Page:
Taking a more proactive, inclusive approach to wellbeing

Range of speakers at HRD's Wellbeing summit offer plenty of insights, tips for HR

Taking a more proactive, inclusive approach to wellbeing

HRD Australia held its annual Wellbeing Summit on Wednesday 30 May, where human resources leaders shared their insights on ways to create and maintain healthier and happier workplaces.

The conference’s discussion topics ranged from how to adopt a more proactive approach to workplace mental health to creating more inclusive wellbeing exercise challenges at work. Attendees could also peruse the booths from organisations such as wearable fitness company Myzone and suicide prevention organisation R U OK?

Opening the summit was a panel discussion about using wellbeing programs as a strategy to retain employees. Emma Mani, Head of People, APAC, at fintech company Klarna, said one wellbeing program isn’t going to be a “silver bullet” that will solve all employees’ issues. Instead, it’s important to look at what program will be most beneficial for your employees.

“For us, it really is about understanding what is going to be of value for your people,” she said. “We can all come up with these great ideas as HR professionals, but what I really encourage every organisation that I speak to or that I've ever worked in is actually deep dive into what your people will find of value based on the demographics, based on where they're located. Are they distributed? Are they in the office? And then go from there.”

The panel members at the Wellbeing Summit also discussed how a company’s expectations of its workers can affect overall wellbeing.

“You can throw as many wellbeing programmes, exercise challenges, massages, and all that lovely stuff. But ultimately, that is only window dressing if you've got an inherent problem within your organisation culturally around expectations of work and workload,”

Justine Knight, Head of Diversity, Inclusion and Wellbeing at The GPT Group said.

“Because if you have a culture of expectation around working every hour… it doesn't matter what little bells and whistles you try and throw over that to try and make it appear better, people will suffer and their wellbeing will suffer.”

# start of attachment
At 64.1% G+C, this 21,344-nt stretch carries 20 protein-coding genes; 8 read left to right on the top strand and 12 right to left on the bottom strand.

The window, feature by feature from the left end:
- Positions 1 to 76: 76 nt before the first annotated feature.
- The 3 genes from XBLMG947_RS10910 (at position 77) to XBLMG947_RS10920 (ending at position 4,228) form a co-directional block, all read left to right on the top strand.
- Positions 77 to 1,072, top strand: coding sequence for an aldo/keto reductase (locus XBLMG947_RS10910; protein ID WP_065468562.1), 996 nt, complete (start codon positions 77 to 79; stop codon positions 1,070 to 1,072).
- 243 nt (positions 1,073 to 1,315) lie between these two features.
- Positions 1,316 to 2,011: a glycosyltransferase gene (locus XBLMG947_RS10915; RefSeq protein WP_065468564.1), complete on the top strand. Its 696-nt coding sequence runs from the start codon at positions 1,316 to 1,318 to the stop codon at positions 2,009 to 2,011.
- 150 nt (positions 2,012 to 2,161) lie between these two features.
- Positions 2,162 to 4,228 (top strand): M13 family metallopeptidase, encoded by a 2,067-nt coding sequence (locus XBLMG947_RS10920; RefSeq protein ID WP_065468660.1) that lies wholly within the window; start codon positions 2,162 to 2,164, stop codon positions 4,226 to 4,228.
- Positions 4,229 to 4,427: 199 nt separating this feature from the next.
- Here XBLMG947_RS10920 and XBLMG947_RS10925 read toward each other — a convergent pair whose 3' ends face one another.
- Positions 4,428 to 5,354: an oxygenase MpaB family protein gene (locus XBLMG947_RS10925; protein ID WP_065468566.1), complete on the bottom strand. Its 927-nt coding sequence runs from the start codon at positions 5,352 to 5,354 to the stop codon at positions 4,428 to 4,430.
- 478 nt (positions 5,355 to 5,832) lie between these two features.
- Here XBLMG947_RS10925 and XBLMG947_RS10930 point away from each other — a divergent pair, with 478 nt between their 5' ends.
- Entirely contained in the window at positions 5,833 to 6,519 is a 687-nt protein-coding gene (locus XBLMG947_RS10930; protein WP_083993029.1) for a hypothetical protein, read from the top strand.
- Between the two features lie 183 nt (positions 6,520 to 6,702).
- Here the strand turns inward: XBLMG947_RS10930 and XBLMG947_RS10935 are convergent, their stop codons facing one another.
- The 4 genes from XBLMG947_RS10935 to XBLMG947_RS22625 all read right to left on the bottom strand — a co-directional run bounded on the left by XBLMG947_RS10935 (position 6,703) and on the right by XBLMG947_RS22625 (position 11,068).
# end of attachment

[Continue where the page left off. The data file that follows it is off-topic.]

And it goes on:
As a way to manage expectations, Mani suggested that businesses think creatively about ways they operate.

“In distributed teams who are often working across time zones, the expectation is that you're on,” she said. “So you need to set up some internal measures or ways of working practices that are going to allow people to switch off. So simple things like no-meeting Wednesday, no-meeting Fridays, or if that doesn't work, no-meeting afternoons.”

Creating wellbeing programs that resonate

In addition to the conference discussions were several wellbeing workshops held throughout the day. Greg Stark, Director of Better Being, held a workshop on how to create wellbeing programs that resonate with workers across all levels of business.

He explained that when businesses first embark on creating a wellbeing program, “the best thing is always, just start”. And once you start, the next step is to constantly evaluate the program.

“Constantly look at what's resonating, what's working, what's not,” he told HRD Australia. “What do people need at certain times of the year? How do we actually connect with them in a way that is really topical at this point in time?”

Will Burkitt, Executive Leader, Care & Living at Mercer, led a workshop that explored the challenges faced by employees who had caregiving responsibilities, particularly those caring for ageing family members. He said these caregiving duties can result “in a lot of absenteeism” and presenteeism as well.

As a result, he suggested that businesses look at wellbeing programs that are proactive rather than reactive to support employees in the future. Mercer’s Care and Living service can help people and their families plan ahead for the ageing care process. “The more preventative your programmes can be, you’re capturing a potential issue,” he said.

Integrating wellbeing by making it relevant

The summit concluded with a panel discussing ways to successfully integrate wellbeing in a company. Nada George, Vice President People and Capability - Australasia at Mastercard, highlighted the importance of reminding employees of wellbeing programs that are available to them. She explained how Mastercard had some services that employees would sometimes miss.

“If it's not relevant to them right now, as they're scrolling through their emails, they're not going to retain it,” she explained.

So the company introduced a Priceless Perks roadshow where services such as Mastercard’s employee assistance program and superannuation team would gather together, host a lunch and talk to employees about various policies. One of those policies is a four-week ‘work from elsewhere’ program where employees can choose to work anywhere in the world.

“What we found is that we don't necessarily need to be doing more stuff, but we need people to understand the things that we're doing,” she said.


The HRD Wellbeing Summit was sponsored by event partner Myzone, which is an inclusive corporate health and wellness solution that supports and motivates physical activity amongst employees.

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